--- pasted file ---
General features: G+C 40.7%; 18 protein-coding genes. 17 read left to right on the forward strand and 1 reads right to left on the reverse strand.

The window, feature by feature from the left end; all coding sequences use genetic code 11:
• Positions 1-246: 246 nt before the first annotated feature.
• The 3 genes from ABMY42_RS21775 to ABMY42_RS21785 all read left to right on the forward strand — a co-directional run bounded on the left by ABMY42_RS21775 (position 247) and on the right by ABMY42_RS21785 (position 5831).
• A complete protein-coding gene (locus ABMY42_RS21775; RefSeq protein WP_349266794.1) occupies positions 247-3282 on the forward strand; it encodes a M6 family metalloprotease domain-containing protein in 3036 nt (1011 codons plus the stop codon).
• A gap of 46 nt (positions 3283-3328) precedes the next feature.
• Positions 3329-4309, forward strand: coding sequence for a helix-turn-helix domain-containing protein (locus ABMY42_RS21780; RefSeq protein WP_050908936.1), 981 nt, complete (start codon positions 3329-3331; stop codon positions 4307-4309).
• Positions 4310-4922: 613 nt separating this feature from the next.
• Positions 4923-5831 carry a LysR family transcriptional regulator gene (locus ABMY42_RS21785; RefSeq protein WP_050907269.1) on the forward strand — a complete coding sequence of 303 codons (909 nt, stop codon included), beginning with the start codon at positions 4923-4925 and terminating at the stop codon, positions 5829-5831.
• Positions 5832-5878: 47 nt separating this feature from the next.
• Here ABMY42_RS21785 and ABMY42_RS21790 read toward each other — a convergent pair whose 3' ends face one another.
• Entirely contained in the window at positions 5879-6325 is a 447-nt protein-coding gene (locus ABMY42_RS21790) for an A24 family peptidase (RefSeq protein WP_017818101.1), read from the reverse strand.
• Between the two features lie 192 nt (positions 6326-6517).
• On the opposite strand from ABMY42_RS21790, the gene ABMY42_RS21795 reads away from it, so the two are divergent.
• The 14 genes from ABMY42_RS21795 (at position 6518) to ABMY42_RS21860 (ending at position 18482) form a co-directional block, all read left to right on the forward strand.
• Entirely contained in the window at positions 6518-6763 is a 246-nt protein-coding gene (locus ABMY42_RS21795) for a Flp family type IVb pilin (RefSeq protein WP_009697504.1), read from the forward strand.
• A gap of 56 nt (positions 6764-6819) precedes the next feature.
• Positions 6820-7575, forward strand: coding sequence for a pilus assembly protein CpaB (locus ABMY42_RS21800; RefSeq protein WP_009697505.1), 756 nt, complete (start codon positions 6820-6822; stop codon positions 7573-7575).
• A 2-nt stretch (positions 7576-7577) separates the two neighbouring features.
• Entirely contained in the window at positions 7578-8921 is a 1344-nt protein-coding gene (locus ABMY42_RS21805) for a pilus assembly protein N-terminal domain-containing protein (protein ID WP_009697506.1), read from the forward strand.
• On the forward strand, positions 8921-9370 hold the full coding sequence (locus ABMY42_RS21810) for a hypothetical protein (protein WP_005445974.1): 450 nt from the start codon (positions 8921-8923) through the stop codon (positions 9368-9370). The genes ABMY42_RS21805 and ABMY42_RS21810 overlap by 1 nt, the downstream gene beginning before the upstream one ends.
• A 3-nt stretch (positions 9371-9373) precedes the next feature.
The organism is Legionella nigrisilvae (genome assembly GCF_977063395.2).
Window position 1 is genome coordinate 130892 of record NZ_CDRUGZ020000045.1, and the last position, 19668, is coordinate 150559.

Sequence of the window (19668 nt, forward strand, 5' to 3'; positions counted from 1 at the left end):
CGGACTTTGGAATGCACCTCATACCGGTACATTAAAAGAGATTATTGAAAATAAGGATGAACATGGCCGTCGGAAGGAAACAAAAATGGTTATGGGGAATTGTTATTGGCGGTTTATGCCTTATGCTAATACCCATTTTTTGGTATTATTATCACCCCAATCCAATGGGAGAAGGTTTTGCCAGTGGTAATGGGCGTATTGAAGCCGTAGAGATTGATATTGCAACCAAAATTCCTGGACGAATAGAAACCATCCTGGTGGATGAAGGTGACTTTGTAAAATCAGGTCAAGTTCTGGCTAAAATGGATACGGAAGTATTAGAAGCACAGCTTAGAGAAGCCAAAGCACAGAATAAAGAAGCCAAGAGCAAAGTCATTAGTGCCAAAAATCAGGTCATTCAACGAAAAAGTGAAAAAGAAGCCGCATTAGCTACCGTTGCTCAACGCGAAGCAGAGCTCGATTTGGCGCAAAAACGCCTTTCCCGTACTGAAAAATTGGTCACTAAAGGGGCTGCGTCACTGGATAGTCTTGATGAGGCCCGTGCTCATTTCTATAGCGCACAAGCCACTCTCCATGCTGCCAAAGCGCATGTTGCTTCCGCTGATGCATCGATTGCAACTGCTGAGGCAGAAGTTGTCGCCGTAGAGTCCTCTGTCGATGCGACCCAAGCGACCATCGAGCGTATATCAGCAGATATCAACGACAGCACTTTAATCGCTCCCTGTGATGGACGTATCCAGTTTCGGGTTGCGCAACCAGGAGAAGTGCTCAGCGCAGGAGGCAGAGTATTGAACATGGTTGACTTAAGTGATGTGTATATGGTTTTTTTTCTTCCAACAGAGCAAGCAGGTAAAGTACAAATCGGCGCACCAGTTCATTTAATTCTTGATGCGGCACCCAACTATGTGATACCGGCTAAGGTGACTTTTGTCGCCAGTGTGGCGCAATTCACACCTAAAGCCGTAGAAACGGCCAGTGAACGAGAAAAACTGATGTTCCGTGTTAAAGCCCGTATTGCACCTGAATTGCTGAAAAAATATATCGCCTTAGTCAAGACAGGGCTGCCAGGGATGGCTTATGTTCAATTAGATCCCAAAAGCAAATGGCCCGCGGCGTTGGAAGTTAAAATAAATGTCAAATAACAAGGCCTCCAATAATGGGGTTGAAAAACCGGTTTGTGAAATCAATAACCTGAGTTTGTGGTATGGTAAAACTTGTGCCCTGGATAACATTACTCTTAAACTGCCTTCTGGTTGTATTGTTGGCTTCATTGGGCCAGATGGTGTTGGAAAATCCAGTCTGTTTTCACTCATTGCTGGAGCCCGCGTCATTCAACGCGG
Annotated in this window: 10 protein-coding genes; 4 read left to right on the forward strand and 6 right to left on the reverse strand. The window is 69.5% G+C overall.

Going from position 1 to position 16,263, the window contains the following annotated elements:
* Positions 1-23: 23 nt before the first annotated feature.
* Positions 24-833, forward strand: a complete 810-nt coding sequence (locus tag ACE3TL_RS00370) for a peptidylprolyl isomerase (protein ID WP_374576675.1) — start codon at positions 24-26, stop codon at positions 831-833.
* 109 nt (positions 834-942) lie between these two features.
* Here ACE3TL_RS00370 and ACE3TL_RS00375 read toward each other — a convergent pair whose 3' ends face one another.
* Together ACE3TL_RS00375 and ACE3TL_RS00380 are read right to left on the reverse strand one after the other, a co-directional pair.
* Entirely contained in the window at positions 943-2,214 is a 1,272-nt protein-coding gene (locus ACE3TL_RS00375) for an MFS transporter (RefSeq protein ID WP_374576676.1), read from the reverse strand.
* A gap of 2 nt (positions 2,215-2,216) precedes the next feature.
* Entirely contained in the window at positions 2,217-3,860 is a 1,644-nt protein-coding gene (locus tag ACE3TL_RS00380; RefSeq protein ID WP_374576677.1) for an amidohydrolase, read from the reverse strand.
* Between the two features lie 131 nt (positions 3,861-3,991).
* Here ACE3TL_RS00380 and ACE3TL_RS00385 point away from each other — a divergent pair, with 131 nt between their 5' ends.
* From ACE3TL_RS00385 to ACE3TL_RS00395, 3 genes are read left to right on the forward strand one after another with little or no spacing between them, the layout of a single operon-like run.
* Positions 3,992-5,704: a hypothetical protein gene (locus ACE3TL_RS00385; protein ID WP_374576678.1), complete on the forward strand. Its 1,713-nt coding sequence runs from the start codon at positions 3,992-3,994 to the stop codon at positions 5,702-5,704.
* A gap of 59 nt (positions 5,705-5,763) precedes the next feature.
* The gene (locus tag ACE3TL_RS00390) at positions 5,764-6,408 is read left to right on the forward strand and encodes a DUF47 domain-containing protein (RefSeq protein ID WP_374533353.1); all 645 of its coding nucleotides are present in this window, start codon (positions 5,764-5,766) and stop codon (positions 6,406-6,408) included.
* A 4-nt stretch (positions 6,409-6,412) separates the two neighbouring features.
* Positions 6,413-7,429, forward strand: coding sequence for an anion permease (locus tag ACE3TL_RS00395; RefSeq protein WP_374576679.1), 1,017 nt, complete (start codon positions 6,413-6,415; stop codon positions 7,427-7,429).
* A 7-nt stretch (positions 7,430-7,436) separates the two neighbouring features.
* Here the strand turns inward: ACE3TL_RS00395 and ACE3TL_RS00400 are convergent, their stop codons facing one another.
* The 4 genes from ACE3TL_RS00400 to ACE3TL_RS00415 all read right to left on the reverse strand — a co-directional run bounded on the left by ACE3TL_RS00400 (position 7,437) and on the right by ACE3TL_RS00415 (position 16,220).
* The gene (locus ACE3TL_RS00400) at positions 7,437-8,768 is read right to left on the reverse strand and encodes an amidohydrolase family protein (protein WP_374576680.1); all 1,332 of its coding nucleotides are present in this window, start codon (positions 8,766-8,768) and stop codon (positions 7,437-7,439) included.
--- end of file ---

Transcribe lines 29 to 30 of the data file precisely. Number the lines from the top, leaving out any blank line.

* Positions 1-23: 23 nt before the first annotated feature.
* Positions 24-833, forward strand: a complete 810-nt coding sequence (locus tag ACE3TL_RS00370) for a peptidylprolyl isomerase (protein ID WP_374576675.1) — start codon at positions 24-26, stop codon at positions 831-833.